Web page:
Collecting art - Fine Art Connoisseur
Will Wilson (b. 1957), "Canary Watching," 1994, oil on panel, 14 1/2 x 13 in., as seen in the art collectors profile on Ray and Lori Allen

From the Fine Art Connoisseur March/April 2023 Editor’s Note:

Collecting Art for the Right Reasons

Fine Art Connoisseur magazine, March/April 2023
On the cover: Mark Pugh (b. 1979), “An Unsatisfying Ending” (detail), 2021, oil and ink on linen mounted panel, 36 x 24 in.

My favorite issue of the year is the one that highlights real-world collectors of contemporary realist art. This is that issue, and we hope you will enjoy “meeting” the individuals and couples who have so generously opened their doors. These folks now join 87 others we have profiled since 2015, and we are honored and grateful to welcome them to this community.

Why do we do this? First, people need role models, in any walk of life. We play tennis better after watching Naomi Osaka, and we cook more effectively after Bobby Flay demonstrates the recipe. It’s harder with art collecting because there is no single way to do it, and unfortunately the best-known collectors are financiers and movie stars paying millions at auction for a Hirst or a Koons. Good for them, but that’s collecting warehoused-investment-assets with your ears, not art-to-live-with with your eyes. I’m far more intrigued by celebrities who collect items of comparatively low value: just for example, Tom Hanks buys antique typewriters, Angelina Jolie goes for medieval and Renaissance knives, and Claudia Schiffer seeks out mounted beetles, butterflies, and spiders.

Great, but this is a fine art magazine, and besides, buying anything when you’re a hundred-millionaire is not particularly difficult. The real trick is to buy wonderful “unbranded” art on a regular budget, away from the limelight and the art advisers who think about this stuff all day. The folks highlighted in this issue buy art with their eyes and hearts, living with and enjoying it, sometimes enhancing their lives further by getting to know the artists who made it.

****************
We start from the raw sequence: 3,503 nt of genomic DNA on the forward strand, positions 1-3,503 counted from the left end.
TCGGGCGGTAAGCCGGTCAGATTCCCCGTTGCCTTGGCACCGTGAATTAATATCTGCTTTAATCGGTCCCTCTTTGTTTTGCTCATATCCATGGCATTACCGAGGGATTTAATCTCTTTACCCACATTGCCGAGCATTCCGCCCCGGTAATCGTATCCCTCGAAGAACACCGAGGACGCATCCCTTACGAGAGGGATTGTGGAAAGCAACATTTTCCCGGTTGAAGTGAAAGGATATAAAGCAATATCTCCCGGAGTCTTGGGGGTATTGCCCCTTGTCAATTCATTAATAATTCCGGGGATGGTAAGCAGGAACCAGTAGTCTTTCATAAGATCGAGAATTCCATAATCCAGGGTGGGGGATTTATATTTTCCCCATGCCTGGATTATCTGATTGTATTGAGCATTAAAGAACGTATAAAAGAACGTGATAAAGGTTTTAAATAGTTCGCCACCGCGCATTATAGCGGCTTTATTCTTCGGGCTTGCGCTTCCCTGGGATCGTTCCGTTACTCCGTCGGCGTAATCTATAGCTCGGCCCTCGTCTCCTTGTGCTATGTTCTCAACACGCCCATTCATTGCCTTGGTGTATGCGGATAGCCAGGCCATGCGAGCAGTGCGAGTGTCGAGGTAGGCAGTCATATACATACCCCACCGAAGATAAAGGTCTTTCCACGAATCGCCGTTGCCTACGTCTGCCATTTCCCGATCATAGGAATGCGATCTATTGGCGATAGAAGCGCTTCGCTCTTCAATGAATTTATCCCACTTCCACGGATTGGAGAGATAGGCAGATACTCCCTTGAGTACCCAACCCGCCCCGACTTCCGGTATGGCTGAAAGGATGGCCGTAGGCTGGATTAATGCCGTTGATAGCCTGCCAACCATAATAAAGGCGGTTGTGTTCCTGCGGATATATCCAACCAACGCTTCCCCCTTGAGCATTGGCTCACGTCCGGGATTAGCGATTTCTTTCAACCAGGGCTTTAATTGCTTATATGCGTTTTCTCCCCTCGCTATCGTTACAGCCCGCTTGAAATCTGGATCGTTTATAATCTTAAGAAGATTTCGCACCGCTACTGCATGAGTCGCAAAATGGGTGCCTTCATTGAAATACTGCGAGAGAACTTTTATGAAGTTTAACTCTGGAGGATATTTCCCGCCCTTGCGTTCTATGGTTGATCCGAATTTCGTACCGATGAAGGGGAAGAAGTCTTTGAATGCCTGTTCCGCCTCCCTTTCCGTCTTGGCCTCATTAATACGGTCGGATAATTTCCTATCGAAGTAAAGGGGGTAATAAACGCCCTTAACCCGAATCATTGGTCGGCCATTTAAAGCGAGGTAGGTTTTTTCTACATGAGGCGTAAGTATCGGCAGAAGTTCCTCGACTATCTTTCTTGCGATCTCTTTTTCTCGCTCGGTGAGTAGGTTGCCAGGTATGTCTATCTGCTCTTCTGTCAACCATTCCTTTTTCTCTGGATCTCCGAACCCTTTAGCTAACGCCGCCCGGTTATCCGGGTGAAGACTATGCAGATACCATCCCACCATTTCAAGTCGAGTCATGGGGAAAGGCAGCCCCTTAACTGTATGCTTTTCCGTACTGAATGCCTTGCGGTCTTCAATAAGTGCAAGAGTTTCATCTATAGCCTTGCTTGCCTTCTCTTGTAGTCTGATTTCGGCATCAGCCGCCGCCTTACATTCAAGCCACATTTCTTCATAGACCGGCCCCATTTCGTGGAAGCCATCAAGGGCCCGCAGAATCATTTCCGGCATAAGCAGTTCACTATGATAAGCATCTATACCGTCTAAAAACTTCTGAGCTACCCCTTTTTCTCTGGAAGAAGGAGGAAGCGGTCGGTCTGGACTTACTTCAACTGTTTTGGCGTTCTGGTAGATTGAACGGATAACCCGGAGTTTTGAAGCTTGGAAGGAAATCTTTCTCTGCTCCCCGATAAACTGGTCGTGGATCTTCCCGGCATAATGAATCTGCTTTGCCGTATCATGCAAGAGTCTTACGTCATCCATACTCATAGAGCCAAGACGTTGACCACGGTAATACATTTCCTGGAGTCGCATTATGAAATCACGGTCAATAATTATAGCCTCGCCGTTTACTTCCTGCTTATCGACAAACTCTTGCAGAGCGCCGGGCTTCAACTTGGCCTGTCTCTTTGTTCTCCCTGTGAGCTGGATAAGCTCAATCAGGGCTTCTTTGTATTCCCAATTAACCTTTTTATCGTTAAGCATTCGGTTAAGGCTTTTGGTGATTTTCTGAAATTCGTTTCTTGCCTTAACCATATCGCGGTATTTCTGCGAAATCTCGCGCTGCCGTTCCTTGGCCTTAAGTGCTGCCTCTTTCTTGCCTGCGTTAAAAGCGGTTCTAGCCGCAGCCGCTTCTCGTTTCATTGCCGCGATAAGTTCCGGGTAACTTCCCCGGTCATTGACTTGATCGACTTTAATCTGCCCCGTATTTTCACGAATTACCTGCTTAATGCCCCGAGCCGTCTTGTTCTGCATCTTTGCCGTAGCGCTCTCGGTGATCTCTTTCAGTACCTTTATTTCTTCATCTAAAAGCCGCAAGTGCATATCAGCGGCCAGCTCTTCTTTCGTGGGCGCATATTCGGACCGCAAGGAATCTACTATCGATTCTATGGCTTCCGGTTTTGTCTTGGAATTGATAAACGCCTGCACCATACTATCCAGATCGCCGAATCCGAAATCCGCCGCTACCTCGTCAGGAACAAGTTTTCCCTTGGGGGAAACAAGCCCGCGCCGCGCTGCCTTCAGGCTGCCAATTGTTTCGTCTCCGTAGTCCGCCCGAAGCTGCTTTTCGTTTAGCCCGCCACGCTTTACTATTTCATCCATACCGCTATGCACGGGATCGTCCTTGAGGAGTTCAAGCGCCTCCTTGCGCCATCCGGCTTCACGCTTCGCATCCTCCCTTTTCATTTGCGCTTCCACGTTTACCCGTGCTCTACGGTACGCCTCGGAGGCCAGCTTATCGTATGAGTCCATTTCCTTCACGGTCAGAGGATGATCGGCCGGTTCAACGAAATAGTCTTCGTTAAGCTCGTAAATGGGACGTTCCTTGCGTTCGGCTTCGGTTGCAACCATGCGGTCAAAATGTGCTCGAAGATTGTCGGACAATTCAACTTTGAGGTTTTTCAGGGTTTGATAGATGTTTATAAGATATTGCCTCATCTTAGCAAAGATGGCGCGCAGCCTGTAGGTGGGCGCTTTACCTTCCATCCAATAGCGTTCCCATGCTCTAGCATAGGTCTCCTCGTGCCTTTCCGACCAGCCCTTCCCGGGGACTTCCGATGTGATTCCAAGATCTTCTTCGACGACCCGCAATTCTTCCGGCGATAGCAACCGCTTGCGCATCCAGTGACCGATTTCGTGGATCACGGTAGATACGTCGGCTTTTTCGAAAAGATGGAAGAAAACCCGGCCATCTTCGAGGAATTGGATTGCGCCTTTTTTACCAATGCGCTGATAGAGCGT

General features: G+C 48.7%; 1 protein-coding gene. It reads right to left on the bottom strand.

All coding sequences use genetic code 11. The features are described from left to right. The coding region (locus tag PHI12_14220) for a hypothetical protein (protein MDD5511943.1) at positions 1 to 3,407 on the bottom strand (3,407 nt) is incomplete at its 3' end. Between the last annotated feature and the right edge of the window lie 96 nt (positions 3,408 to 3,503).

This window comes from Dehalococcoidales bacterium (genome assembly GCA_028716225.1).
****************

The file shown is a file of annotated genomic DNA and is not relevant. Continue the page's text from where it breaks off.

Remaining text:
The hardest step in this issue’s preparation is asking the collectors to choose just two artworks to illustrate in their profiles. That’s like choosing among your kids, but the collectors do it bravely, and they understand why we ask them to. It’s simple: we can dedicate only two pages to each collector, and if we were to fill them with seven or eight “favorite” images, there wouldn’t be room for the words. Besides, each artwork would look more like a postage stamp than a painting. And so we go smaller (in number) and bigger (in photo size), reminding everyone that these two images don’t represent the whole collection, only evoke it.

Our work on the collector profiles never stops, so it’s already time for us to plan next year’s edition. There are great collections — many still being formed — in every region of this country, and no one person could possibly know all of them. Though our research is well underway and we already have some terrific names in sight, I hereby invite you to send me suggestions or nominations of other collectors. Our criteria are simple: they must be U.S. residents (still living) who have collected, or are continuing to collect, superb contemporary realist art created any time after 1980.

Ideas are welcome from everyone: the collectors themselves, their friends, families, dealers, advisers, curators, etc. Please just send me an e-mail ([email protected]) and I will move it forward. Rest assured that our team is discreet; all communications with collectors will be virtual, and we will not turn up unannounced at their homes to take photos! The individuals selected will have an opportunity to fact-check everything, and in fact they themselves will provide the photos to be illustrated. That said, it’s our editorial team’s decision who goes in, and who doesn’t.

Thank you as always for your incoming suggestions, and please enjoy learning about this year’s fascinating collectors.

What are your thoughts? Share your letter to the Editor below in the comments.

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